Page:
With COVID-19 cases again on the rise thanks to the BA.5 subvariant, the Equal Employment Opportunity Commission (“EEOC”) has issued new guidance that, for the first time since the onset of the pandemic, places some restrictions on an employer’s unlimited ability to test employees for COVID-19.
On July 12, 2022, the EEOC updated its ongoing questions and answers document, “What You Should Know about COVID-19 and the ADA, the Rehabilitation Act, and Other EEO Laws,” to address an employer’s ability to screen employees for COVID-19. In the early stages of the pandemic, the EEOC allowed employers to readily require COVID-19 viral testing of employees prior to reentry to the workplace, stating that such testing met the Americans with Disabilities Act (“ADA”) requirement that a medical examination be “job-related and consistent with business necessity.” Now, more than two years later, the EEOC is asking employers to consider relevant facts of the current pandemic and individual workplace circumstances when making a “business necessity” assessment concerning COVID-19 viral testing. Considerations when making this assessment, according to the EEOC, may include:
- “level of community transmission”;
- “vaccination status of employees”;
- “the accuracy and speed of processing for different types of COVID-19 viral tests”;
- “the degree to which the breakthrough infections are possible for employees who are ‘up to date’ on vaccinations”;
- “the ease of transmissibility of the current variant(s)”;
- “the possible severity of illness from the current variant”;
- “what types of contacts employees may have with others in the workplace or elsewhere that they are required to work (e.g. working with medically vulnerable individuals)”; and
- “the potential impact on operations if an employee enters the workplace with COVID-19.”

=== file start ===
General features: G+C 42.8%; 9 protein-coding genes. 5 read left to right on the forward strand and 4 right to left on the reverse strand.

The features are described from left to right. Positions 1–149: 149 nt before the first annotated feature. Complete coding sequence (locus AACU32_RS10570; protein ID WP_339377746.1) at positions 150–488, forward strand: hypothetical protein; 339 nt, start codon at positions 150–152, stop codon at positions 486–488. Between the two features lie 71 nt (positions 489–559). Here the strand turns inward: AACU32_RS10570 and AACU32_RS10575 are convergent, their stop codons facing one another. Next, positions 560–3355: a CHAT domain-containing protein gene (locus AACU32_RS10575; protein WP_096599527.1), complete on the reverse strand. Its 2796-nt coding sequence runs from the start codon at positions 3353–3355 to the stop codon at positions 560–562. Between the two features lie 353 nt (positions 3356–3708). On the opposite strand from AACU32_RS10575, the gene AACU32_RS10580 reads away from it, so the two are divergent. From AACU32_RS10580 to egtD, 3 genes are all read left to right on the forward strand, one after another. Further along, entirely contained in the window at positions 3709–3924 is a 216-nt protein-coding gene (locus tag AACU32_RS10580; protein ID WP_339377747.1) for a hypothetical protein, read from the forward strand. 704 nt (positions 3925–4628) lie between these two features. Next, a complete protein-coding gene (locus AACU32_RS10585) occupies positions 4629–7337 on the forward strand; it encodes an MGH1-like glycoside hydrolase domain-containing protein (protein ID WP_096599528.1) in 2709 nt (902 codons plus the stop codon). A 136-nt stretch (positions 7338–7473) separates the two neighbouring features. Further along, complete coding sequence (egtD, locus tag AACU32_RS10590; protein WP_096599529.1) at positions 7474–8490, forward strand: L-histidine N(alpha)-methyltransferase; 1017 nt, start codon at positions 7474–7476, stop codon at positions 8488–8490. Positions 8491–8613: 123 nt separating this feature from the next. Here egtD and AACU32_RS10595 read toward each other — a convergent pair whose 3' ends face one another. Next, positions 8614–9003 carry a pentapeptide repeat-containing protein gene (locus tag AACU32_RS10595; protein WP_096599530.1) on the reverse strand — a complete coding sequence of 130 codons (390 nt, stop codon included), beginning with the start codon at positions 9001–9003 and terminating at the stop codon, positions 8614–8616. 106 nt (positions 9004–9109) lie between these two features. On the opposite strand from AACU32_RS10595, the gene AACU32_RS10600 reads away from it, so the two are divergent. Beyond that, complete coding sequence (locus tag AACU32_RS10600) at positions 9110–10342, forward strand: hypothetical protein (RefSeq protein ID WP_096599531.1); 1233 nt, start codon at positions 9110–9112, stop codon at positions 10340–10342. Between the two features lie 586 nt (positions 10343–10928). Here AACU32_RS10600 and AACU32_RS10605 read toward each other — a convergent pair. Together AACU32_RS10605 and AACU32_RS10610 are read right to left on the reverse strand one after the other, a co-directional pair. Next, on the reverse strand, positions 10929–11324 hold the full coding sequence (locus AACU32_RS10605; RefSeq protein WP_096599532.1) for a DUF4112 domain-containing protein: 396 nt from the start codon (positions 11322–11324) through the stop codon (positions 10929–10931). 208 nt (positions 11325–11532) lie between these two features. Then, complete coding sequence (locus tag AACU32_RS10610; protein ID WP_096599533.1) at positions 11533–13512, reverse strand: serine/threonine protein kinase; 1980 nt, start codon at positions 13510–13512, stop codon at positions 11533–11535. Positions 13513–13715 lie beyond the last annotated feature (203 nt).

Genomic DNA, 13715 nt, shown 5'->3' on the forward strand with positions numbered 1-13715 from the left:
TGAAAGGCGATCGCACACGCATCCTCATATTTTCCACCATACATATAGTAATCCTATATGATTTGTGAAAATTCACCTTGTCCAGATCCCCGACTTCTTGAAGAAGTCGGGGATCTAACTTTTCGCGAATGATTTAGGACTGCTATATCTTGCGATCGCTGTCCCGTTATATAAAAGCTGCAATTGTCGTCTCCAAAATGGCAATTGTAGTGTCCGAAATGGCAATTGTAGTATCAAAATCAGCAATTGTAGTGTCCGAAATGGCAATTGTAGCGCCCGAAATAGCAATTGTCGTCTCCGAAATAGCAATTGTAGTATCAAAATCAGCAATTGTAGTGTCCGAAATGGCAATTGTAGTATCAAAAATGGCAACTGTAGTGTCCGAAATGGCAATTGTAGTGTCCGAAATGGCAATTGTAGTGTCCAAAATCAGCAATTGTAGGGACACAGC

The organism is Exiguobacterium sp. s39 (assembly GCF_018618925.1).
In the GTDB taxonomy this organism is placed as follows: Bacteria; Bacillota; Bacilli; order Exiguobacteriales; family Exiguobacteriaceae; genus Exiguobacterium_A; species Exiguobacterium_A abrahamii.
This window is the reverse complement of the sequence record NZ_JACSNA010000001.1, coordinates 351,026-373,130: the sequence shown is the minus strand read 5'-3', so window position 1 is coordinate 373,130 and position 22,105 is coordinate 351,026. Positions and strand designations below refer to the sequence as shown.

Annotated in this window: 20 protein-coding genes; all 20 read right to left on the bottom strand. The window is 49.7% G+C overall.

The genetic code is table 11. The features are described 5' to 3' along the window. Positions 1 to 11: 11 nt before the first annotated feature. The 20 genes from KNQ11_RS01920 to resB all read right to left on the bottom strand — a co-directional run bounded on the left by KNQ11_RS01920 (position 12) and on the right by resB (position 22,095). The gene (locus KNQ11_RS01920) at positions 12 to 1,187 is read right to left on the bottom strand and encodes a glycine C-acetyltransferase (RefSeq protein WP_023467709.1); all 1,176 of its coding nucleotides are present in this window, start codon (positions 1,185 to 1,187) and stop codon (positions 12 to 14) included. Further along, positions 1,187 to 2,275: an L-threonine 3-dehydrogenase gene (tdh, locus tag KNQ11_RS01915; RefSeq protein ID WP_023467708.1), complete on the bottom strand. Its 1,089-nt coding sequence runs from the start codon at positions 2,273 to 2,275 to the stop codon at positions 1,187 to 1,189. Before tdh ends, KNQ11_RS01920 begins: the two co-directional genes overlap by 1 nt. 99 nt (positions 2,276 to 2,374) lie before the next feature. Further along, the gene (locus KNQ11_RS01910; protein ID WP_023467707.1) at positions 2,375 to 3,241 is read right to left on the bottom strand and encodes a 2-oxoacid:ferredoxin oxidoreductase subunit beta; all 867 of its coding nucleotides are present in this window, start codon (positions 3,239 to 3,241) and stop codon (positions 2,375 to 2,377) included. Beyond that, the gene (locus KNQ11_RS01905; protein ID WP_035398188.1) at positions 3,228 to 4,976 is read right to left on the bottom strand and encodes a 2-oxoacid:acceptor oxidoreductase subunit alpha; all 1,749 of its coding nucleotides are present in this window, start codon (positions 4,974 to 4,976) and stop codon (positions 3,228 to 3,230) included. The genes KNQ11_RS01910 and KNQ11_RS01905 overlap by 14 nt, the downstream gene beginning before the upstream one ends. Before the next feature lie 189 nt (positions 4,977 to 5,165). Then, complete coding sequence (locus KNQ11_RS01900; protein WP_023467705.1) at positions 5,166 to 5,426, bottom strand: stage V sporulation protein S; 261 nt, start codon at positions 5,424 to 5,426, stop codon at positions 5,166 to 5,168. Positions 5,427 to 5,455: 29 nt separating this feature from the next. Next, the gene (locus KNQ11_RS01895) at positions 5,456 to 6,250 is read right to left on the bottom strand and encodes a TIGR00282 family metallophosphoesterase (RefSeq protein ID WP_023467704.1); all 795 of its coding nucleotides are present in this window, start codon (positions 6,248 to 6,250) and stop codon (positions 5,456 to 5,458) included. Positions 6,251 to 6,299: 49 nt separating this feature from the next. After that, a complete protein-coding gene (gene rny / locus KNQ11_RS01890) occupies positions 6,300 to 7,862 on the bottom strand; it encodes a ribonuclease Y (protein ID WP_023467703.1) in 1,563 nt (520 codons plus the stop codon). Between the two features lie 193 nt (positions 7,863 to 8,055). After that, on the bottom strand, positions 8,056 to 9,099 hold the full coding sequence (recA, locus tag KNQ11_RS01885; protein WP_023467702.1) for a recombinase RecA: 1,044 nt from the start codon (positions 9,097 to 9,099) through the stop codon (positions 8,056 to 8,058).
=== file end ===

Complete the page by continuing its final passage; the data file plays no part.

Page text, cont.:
Given the ongoing and constantly evolving state of the pandemic, the EEOC clarified that this change to COVID-19 viral testing under the ADA “is not meant to suggest that such testing is or is not warranted; rather the revised Q&A acknowledges that evolving pandemic circumstances will require an individualized assessment by employers to determine whether such testing is warranted and consistent with the requirements of the ADA.”
The EEOC also reiterated that an employer cannot require antibody testing before permitting employees to enter the workplace. Pursuant to Centers for Disease Control and Prevention (“CDC”) guidance, as of July 2022, antibody testing does not show whether an employee has a current infection or that the employee is immune to infection. Therefore, it does not meet the ADA’s “business necessity” requirement for permissible medical examinations by employers.
Additionally, per the updated EEOC guidance, employers can screen applicants for symptoms of COVID-19 after making a conditional job offer, so long as the employer implements this screening for all entering employees in the same type of job. And an employer can withdraw a job offer if “(1) the job requires an immediate start date; (2) CDC guidance recommends the person not be in proximity to others, and (3) the job requires such proximity to others, whether at the workplace or elsewhere.” However, if this satiation arises, the EEOC encourages employers to adjust the start date or permit telework, if consistent with the job duties, if possible. Similarly, an employer cannot unilaterally withdraw a job offer or postpone the start date out of concern for the employee because the employee is older, pregnant, or has an underlying medical condition placing the individual at an increased risk of illness from COVID-19.
The timing of this guidance is coincidental in light of recent reports of the BA.5 subvariant being more transmissible than other COVID-19 variants. Notwithstanding, employers should take note of this EEOC update, remain up to date on CDC guidance and review their current practices and policies concerning COVID-19 testing at their workplaces to ensure compliance. And when in doubt, it is always best to consult with an experienced employment law attorney.